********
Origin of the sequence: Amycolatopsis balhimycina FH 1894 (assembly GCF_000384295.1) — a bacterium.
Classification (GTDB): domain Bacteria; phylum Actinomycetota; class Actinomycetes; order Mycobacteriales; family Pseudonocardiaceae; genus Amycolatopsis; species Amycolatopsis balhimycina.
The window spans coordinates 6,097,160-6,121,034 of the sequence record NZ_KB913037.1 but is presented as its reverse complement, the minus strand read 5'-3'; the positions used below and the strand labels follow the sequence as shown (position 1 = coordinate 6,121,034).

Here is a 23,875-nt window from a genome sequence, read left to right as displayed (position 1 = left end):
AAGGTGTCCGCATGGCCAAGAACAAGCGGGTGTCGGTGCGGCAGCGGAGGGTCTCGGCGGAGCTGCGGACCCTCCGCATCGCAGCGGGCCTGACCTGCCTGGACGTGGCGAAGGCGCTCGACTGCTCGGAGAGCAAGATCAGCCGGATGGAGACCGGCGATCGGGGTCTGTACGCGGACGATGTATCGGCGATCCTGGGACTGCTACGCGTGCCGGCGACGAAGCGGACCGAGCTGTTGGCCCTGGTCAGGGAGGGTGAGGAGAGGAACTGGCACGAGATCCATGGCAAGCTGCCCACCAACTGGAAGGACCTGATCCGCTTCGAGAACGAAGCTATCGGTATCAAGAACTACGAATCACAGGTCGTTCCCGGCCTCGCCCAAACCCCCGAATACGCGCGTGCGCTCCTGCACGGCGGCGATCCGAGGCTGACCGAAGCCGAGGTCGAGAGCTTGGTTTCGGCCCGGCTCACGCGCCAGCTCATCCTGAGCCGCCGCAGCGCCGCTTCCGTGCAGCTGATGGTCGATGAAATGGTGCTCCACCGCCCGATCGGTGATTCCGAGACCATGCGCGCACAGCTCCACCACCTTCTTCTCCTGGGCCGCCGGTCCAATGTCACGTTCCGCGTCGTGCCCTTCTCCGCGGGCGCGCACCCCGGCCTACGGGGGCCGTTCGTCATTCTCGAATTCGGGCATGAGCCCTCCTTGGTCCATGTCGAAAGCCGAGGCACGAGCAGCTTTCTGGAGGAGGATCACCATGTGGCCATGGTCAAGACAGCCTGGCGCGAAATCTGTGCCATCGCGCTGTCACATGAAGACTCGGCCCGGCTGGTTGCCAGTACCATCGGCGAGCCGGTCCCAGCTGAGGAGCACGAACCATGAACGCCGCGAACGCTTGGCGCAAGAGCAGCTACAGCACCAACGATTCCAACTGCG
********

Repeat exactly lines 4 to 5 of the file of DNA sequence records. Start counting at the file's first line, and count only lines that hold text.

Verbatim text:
Here is a 23,875-nt window from a genome sequence, read left to right as displayed (position 1 = left end):
AAGGTGTCCGCATGGCCAAGAACAAGCGGGTGTCGGTGCGGCAGCGGAGGGTCTCGGCGGAGCTGCGGACCCTCCGCATCGCAGCGGGCCTGACCTGCCTGGACGTGGCGAAGGCGCTCGACTGCTCGGAGAGCAAGATCAGCCGGATGGAGACCGGCGATCGGGGTCTGTACGCGGACGATGTATCGGCGATCCTGGGACTGCTACGCGTGCCGGCGACGAAGCGGACCGAGCTGTTGGCCCTGGTCAGGGAGGGTGAGGAGAGGAACTGGCACGAGATCCATGGCAAGCTGCCCACCAACTGGAAGGACCTGATCCGCTTCGAGAACGAAGCTATCGGTATCAAGAACTACGAATCACAGGTCGTTCCCGGCCTCGCCCAAACCCCCGAATACGCGCGTGCGCTCCTGCACGGCGGCGATCCGAGGCTGACCGAAGCCGAGGTCGAGAGCTTGGTTTCGGCCCGGCTCACGCGCCAGCTCATCCTGAGCCGCCGCAGCGCCGCTTCCGTGCAGCTGATGGTCGATGAAATGGTGCTCCACCGCCCGATCGGTGATTCCGAGACCATGCGCGCACAGCTCCACCACCTTCTTCTCCTGGGCCGCCGGTCCAATGTCACGTTCCGCGTCGTGCCCTTCTCCGCGGGCGCGCACCCCGGCCTACGGGGGCCGTTCGTCATTCTCGAATTCGGGCATGAGCCCTCCTTGGTCCATGTCGAAAGCCGAGGCACGAGCAGCTTTCTGGAGGAGGATCACCATGTGGCCATGGTCAAGACAGCCTGGCGCGAAATCTGTGCCATCGCGCTGTCACATGAAGACTCGGCCCGGCTGGTTGCCAGTACCATCGGCGAGCCGGTCCCAGCTGAGGAGCACGAACCATGAACGCCGCGAACGCTTGGCGCAAGAGCAGCTACAGCACCAACGATTCCAACTGCG